With a USD 2.2 billion order book to build nearly 4,000 km (2,500 miles) of road lanes across India and its bank credit tapped out, KMC Constructions turned to private equity for funding.
"I have a limitation on how many projects I can take, how much borrowing I can do," said Shashank Shekhar, vice president for business development at KMC Constructions, which in March landed a USD 111.5 million investment in a subsidiary from UK-based 3i India Infrastructure Fund.
"So you must go for private equity to capture more and more and stretch your capacity," he said.
Private equity investors are poised to play a faster-growing role in financing much-needed infrastructure projects in a country infamous for clogged roads and power outages and lacking a mature local bond market to provide long-term project funding.
Indian companies that long balked at the idea of yielding a degree of control and ownership to private equity players are showing more appetite for deals, in part because of the scarcity of alternatives given high borrowing rates and an unwelcoming equity market.
Friendlier government policies are also helping to make building projects easier, though delays and red tape remain problematic.
Private equity investment in infrastructure in India has grown from about USD 1 billion in 2006 to USD 4 billion last year, a recent Bain & Company report found, predicting activity could grow 25-50% a year over the next three years.
"Low levels of deal activity in the past had less to do with a lack of willingness to invest than with bottlenecks in the project pipeline and the need for a smoother government process for approving deals," the report said.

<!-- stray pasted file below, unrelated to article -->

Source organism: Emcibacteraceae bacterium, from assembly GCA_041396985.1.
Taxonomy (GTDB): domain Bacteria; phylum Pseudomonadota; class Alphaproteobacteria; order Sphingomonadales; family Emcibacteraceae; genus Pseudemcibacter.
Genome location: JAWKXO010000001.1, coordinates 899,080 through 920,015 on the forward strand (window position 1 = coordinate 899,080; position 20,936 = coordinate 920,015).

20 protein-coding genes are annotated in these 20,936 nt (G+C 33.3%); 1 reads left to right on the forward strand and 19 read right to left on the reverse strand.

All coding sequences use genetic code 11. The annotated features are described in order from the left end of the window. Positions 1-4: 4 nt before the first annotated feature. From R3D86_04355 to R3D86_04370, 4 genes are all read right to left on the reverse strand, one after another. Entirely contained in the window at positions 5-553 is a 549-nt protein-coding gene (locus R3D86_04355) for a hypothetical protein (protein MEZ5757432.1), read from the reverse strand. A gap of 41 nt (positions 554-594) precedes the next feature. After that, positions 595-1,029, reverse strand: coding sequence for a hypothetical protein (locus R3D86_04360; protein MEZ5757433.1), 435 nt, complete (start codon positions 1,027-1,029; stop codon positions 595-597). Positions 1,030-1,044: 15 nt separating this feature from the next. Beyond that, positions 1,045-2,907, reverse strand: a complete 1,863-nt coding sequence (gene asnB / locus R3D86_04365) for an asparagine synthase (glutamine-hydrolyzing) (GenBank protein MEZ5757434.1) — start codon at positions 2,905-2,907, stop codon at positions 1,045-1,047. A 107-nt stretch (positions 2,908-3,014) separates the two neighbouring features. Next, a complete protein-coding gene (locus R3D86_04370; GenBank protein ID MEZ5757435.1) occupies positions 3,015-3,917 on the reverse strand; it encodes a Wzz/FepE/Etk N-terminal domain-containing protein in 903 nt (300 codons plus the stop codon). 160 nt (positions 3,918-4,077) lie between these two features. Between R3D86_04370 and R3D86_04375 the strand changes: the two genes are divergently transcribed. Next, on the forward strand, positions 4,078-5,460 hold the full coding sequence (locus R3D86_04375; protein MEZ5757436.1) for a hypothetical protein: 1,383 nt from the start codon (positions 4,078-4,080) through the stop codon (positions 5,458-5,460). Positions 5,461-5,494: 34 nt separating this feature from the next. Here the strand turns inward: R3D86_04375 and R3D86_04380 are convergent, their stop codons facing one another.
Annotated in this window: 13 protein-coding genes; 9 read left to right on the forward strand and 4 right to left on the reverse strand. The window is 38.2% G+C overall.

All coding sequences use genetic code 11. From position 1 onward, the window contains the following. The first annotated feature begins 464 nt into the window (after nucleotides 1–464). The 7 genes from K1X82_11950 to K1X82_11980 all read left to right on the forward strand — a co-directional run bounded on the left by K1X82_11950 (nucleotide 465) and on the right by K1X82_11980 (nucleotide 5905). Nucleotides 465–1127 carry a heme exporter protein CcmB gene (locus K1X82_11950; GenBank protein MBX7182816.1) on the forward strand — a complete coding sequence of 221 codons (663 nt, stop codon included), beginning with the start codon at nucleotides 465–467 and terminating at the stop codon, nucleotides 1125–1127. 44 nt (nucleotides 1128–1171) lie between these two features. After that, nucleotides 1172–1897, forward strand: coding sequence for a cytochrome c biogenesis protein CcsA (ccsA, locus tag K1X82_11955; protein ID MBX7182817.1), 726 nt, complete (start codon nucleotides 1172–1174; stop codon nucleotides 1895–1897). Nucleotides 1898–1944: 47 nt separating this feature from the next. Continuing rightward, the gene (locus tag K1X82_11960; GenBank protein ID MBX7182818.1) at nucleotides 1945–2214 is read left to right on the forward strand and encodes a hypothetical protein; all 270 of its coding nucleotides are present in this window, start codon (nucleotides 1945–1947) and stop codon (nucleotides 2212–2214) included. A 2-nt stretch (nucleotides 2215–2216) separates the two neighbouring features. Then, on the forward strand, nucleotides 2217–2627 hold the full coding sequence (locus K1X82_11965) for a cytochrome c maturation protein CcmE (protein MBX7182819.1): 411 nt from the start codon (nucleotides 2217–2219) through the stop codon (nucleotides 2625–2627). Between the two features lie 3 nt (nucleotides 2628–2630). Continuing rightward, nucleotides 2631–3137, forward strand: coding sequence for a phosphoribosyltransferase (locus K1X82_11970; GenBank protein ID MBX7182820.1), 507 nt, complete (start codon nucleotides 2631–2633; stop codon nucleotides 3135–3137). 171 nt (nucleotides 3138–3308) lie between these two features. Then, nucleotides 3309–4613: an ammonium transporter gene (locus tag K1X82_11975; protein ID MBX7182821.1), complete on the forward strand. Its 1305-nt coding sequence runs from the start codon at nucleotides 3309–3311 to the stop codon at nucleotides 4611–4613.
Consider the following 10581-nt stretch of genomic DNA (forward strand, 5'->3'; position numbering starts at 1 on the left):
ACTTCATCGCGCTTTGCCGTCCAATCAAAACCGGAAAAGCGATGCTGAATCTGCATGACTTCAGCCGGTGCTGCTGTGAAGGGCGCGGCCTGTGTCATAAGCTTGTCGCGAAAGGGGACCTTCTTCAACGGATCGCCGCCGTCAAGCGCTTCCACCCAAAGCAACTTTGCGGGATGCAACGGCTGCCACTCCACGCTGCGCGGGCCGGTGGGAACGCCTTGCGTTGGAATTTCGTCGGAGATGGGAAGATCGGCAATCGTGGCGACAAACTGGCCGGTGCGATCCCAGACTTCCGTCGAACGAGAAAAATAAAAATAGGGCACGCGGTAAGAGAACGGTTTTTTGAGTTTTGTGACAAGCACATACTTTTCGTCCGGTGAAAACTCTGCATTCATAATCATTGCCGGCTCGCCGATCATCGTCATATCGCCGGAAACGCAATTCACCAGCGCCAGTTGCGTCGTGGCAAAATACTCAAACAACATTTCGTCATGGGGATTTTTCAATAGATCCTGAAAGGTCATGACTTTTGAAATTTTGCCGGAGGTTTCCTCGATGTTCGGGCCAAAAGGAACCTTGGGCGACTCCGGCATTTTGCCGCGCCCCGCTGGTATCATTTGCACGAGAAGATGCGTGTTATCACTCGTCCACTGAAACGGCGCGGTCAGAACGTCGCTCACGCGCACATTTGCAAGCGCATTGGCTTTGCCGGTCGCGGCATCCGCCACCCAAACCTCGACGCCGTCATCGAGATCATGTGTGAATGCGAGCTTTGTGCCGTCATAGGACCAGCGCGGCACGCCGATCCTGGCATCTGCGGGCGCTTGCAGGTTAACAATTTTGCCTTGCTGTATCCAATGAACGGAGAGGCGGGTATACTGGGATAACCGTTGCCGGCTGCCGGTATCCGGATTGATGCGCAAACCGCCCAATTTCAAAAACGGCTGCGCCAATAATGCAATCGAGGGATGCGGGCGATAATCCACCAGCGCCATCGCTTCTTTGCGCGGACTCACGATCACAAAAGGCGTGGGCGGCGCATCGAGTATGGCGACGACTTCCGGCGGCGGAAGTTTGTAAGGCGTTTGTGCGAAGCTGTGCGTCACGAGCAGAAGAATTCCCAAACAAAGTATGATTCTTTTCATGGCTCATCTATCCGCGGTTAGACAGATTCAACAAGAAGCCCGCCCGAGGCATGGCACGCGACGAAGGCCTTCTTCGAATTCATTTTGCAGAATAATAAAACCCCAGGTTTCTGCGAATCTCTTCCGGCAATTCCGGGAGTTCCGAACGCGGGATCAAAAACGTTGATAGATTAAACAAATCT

"Those barriers are now beginning to fall."
Private equity represents a modest share of the USD 1 trillion government says must be spent on infrastructure in 2012-2017, about half of which would come from private sector funds, compared with a target of one-third in the previous five years.
The government is on course to meet its target to fund a third of infrastructure growth privately in the five years to 2012, but there are wide disparities between different sectors.
Telecoms has received 82% of funds from private hands, compared with just 16 percent in roads and 4% in railways, government data showed in a review last year.
For commercially unviable projects, the government injects more cash, known as viability gap funding (VGF), as an incentive to the builder, or can sweeten a deal with lucrative real estate concessions alongside a road or a metro line.
To bring more funding into the sector, the government also plans to roll out a much-awaited USD 11 billion debt fund that could tap sovereign and insurance funds.
New Delhi has missed many of its targets both for construction and funding in the past. Red tape and corruption are notorious, while delays over land acquisition and environmental clearances can derail billion-dollar projects.
"The challenge is to make sure we are able to present opportunities to investors in a commercially robust and viable form," said Anoop Seth, co-head of Asian infrastructure at AMP Capital, a unit of top Australian wealth manager AMP.